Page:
China remains firmly entrenched as a central hub in the global supply and value chain. International trade and foreign direct investment in the country both increased last year, despite COVID-19 disruptions, trade tariffs and other obstacles. This centrality is being consolidated by the Regional and Comprehensive Economic Partnership, the world's largest trading bloc representing a third of the world GDP and a third of the global population.

Many of China's 280 million elderly people are enjoying their role in the "silver-hair workforce", paid or voluntary, for various activities including community work, child care, business mentoring, poverty relief and environmental protection, adding to the nation's economic functioning, social cohesion and common prosperity.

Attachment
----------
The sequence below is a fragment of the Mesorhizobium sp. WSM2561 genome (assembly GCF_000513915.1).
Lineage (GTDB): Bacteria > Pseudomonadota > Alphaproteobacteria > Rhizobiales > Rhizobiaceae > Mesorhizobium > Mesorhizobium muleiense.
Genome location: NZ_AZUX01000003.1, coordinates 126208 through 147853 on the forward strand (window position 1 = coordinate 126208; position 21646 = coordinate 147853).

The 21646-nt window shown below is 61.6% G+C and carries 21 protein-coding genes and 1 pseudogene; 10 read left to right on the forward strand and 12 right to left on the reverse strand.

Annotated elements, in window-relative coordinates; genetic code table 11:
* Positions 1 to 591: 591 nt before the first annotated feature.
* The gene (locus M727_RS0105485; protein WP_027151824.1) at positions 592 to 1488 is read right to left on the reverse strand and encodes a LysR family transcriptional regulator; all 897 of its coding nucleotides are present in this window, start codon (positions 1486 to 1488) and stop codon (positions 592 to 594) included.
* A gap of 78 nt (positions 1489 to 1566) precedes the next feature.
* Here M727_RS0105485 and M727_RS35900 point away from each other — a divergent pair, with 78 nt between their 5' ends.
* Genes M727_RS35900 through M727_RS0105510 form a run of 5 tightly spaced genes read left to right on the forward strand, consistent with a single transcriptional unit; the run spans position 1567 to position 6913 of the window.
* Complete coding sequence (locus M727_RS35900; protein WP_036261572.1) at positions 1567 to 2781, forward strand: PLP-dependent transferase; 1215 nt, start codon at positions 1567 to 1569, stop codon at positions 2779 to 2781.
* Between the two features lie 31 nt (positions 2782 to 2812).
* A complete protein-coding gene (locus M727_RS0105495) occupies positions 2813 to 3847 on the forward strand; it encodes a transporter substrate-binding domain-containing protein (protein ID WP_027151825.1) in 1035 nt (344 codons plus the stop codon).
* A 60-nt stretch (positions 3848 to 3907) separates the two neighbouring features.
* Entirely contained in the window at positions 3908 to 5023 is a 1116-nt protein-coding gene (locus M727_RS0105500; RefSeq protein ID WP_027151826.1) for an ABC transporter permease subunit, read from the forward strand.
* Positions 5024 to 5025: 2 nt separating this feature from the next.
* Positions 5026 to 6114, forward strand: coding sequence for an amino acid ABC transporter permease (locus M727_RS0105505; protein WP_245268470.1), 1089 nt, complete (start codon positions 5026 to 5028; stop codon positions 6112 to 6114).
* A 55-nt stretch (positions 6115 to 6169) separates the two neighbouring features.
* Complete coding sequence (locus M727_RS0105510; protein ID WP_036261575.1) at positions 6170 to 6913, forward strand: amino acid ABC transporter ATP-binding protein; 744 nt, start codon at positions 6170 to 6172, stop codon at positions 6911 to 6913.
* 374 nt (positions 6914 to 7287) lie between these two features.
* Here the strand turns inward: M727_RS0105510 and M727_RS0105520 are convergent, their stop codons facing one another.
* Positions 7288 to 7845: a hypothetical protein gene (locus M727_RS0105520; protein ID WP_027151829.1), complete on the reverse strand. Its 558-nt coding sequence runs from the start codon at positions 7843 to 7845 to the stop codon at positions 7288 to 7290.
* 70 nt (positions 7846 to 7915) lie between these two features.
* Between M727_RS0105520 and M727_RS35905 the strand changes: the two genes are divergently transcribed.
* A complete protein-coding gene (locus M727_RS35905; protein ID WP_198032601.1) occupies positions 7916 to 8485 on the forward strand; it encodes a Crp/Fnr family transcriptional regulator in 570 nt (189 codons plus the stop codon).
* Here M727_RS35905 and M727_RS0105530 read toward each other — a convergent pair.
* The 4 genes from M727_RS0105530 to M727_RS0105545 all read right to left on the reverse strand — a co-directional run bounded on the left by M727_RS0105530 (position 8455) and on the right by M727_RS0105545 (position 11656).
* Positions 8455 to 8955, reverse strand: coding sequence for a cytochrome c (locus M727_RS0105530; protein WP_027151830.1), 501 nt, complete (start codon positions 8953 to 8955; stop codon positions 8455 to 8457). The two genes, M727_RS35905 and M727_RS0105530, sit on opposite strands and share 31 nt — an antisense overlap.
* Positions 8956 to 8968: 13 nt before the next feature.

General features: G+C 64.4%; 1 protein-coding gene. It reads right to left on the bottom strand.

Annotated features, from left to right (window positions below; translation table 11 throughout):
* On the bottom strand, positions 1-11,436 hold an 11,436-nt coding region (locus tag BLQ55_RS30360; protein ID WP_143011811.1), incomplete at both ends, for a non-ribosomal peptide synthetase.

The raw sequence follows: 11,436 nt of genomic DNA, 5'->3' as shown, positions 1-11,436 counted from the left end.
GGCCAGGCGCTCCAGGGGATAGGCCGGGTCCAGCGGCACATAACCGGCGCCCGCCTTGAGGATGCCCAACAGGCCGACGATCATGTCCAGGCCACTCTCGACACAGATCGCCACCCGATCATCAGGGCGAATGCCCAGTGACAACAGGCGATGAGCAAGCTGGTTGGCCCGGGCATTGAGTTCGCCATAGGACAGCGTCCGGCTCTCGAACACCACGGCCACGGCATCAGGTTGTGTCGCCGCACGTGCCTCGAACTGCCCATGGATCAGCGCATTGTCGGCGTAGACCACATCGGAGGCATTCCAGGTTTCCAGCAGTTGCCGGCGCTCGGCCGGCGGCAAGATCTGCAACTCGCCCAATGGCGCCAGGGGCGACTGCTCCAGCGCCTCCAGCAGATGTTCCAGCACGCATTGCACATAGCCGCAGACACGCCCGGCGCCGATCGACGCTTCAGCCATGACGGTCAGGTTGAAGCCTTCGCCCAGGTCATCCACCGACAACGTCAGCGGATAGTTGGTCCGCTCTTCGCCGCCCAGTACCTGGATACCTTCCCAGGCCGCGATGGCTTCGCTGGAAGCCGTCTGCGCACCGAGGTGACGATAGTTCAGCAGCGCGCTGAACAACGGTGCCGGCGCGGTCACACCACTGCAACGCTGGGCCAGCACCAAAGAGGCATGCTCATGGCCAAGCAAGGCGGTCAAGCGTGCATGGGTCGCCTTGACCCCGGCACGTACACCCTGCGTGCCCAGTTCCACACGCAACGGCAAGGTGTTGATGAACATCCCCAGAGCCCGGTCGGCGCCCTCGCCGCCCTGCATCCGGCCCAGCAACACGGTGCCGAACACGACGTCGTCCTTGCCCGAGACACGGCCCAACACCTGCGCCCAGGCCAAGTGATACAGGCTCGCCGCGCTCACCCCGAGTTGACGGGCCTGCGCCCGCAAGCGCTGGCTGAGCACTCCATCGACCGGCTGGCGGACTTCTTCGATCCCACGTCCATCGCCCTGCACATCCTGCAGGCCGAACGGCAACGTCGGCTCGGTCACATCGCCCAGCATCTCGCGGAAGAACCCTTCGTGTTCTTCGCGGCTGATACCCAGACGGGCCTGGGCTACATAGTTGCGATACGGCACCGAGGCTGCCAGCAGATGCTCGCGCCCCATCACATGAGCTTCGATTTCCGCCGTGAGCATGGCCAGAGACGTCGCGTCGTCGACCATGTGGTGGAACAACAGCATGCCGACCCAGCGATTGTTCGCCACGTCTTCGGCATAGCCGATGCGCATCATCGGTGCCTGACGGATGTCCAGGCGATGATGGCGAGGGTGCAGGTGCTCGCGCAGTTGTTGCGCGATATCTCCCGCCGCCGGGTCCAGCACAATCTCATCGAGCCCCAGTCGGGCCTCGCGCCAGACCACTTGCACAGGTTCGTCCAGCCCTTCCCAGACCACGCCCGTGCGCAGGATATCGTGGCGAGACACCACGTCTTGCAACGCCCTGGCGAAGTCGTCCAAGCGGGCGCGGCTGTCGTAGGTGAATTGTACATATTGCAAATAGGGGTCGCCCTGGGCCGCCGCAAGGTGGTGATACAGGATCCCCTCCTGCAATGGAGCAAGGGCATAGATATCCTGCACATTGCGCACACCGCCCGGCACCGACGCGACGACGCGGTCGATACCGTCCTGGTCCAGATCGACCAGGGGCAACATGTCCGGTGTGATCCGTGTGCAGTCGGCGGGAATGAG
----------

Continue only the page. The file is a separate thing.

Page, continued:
In the face of worsening demographics, provisions and measures are being put in place, such as a deferred retirement age, a one-off bonus for new births, subsidized child care and workplace nurseries, with reduced university education costs also a distinct possibility.

A World Bank study shows that over the past 40 years, the number of people in China with incomes below $1.90 per day has fallen by close to 800 million, three-quarters of the global total. This underpins the national imperative of common prosperity, along with doubling the middle-income group from 400 million to 800 million by 2035.

A smaller population size will further boost China's per capita GDP, well past the so-called "middle-income trap", on a trajectory to becoming a well-off, modern and harmonious socialist country by midcentury.

The author is an international and independent China strategist based in Hong Kong. The views do not necessarily reflect those of China Daily.